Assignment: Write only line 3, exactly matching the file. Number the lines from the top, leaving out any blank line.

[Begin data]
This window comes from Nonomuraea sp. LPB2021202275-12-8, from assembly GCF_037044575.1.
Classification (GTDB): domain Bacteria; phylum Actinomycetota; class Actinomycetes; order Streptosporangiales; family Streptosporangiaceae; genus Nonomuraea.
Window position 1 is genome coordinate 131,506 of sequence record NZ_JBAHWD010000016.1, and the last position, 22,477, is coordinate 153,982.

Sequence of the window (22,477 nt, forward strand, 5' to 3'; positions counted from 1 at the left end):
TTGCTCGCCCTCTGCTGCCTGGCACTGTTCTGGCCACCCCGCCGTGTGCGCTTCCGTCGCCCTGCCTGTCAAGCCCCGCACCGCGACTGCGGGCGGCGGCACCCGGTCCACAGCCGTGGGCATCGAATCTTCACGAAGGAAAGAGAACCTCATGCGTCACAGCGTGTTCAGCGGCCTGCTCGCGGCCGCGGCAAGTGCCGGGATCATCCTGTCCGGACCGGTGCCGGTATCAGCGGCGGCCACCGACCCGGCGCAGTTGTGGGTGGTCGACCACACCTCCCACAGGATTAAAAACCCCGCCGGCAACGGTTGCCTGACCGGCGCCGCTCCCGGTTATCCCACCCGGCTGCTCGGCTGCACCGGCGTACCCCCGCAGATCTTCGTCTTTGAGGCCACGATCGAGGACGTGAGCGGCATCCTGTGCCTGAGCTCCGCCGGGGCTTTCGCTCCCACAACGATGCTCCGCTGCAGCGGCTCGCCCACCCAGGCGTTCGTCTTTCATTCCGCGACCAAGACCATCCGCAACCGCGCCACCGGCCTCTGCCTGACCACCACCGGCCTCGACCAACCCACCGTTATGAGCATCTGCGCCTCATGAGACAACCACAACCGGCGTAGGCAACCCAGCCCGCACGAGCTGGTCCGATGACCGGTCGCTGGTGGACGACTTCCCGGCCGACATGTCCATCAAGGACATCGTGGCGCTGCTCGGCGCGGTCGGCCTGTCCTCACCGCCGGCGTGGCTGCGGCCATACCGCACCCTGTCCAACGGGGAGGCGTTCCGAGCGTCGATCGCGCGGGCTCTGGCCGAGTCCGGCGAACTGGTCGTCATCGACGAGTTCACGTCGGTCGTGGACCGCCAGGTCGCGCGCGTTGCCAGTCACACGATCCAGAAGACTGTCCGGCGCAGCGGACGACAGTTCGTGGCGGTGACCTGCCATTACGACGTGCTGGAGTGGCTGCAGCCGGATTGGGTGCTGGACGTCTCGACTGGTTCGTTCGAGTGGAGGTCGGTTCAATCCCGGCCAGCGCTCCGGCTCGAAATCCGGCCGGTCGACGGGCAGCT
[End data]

Window position 1 is genome coordinate 131,506 of sequence record NZ_JBAHWD010000016.1, and the last position, 22,477, is coordinate 153,982.